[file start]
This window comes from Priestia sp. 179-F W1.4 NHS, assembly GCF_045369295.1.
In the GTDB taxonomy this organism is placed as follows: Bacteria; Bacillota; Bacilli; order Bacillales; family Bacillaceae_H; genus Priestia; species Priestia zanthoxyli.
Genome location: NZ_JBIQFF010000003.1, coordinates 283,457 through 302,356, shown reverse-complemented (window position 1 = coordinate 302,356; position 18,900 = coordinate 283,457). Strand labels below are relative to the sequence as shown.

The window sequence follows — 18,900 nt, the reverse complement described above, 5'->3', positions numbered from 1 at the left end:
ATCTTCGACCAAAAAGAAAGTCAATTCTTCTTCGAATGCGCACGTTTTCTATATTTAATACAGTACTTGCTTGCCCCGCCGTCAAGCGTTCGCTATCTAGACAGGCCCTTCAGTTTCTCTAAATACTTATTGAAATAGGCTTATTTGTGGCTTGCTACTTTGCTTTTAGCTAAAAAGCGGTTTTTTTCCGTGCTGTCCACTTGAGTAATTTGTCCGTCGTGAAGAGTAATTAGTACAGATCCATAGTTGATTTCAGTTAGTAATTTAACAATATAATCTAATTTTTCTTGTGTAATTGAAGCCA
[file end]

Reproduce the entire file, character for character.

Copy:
This window comes from Priestia sp. 179-F W1.4 NHS, assembly GCF_045369295.1.
In the GTDB taxonomy this organism is placed as follows: Bacteria; Bacillota; Bacilli; order Bacillales; family Bacillaceae_H; genus Priestia; species Priestia zanthoxyli.
Genome location: NZ_JBIQFF010000003.1, coordinates 283,457 through 302,356, shown reverse-complemented (window position 1 = coordinate 302,356; position 18,900 = coordinate 283,457). Strand labels below are relative to the sequence as shown.

The window sequence follows — 18,900 nt, the reverse complement described above, 5'->3', positions numbered from 1 at the left end:
ATCTTCGACCAAAAAGAAAGTCAATTCTTCTTCGAATGCGCACGTTTTCTATATTTAATACAGTACTTGCTTGCCCCGCCGTCAAGCGTTCGCTATCTAGACAGGCCCTTCAGTTTCTCTAAATACTTATTGAAATAGGCTTATTTGTGGCTTGCTACTTTGCTTTTAGCTAAAAAGCGGTTTTTTTCCGTGCTGTCCACTTGAGTAATTTGTCCGTCGTGAAGAGTAATTAGTACAGATCCATAGTTGATTTCAGTTAGTAATTTAACAATATAATCTAATTTTTCTTGTGTAATTGAAGCCA